Frederick Rickerich Jr., 97, had been an engineer
Published 12:35 am, Sunday, July 21, 2013
He was born Oct. 21, 1915, in Jersey City, N.J., the son of Theresa H. (Farrenkopf) and Frederick Rickerich.
He spent his childhood in Jersey City, where his love of the outdoors was shaped by family vacations along the Hudson River, the Berkshires and the Adirondacks. As a boy, he was active in the Boy Scouts, and attained the rank of Eagle Scout.
He graduated in 1937 from the Stevens Institute of Technology in Hoboken, N.J., with a degree in industrial engineering. He was a star center on the Stevens basketball team, active in campus organizations, and a dean's list engineering student.
He met his wife, Doris, who died in February of this year, at a regional church youth leadership conference in 1940. It was love at first sight. They shared their 70 years of marriage in Allendale, N.J., Pittsburgh, Weston and eventually, New Milford.
His career took flight at Alcoa, where he was plant manager at the Edgewater, N.J., facility, when the company was tasked with making precision centrifuge components during the development of the first atomic bomb. His 30-year career with Alcoa took him to New Kensington, Pa., where he managed the fabrication and manufacturing facility there.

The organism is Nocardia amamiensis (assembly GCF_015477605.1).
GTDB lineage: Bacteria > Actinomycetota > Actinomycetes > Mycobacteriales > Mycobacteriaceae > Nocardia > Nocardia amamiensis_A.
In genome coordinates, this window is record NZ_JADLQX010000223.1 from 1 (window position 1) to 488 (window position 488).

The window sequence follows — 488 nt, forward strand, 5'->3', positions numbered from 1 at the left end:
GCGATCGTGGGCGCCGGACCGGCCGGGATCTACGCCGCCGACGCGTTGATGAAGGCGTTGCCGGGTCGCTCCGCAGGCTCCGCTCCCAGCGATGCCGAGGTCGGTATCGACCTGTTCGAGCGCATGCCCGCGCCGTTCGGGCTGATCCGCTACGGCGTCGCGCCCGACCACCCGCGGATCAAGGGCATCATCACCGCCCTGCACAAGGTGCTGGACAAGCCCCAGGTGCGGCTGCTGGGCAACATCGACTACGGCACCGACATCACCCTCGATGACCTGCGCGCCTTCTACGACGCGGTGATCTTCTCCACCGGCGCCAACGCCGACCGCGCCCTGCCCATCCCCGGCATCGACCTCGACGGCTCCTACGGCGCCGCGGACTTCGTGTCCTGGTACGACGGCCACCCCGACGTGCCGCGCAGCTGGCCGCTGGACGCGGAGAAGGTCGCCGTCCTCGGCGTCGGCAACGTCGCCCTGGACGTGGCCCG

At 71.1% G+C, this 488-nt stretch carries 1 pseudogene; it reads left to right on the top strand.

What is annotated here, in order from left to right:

Seeking new challenges and opportunity, he shifted industries and capped his career with more than 20 years as vice president, and after retirement, board member, of Norwalk Powdered Metals, a manufacturer of close-tolerance pressed and sintered metal components for the automotive and defense industries.
Known as an exceptional engineer and manager, he was heralded for his corporate team building, whether it was by competing on the tennis team, writing and starring in humorous skits, or developing enduring relationships with his coworkers at all levels.
He participated in ecumenical and civic organizations, and was dedicated to giving back to the community through church, Scouting, civic organizations, and historical and environmental preservation groups.
But, above all, he was about family. He was known to be a loving, caring, supportive and fun husband, father, father-in-law, grandfather and great-grandfather.
He is survived by three daughters, Susan Sphar, and her husband, Holly, of Pittsburgh; Nancy Clark, of Woodbury; Karen, of New Milford and New York; a son, Steven, and his wife, Dana, of York, Maine; eight grandchildren, Lauren, Kate, Andrew and Jeremy Sphar; Ashley Clark Cirullo and Noah, Sam and Lucy Rickerich; and two great-grandchildren, Frederick Bagby Sphar and Michael Vaughn Cirullo.
Plans for a memorial service will be announced by the family at a later date.
The Lillis Funeral Home in New Milford was in charge of arrangements.
Memorials may be made to one's local Audubon Society; to the Cancer Research Institute, One Exchange Plaza, 55 Broadway, Suite 1802, New York NY 10006; or to the New Milford Visiting Nurse Association & Hospice, 68 Park Lane, New Milford CT 06776.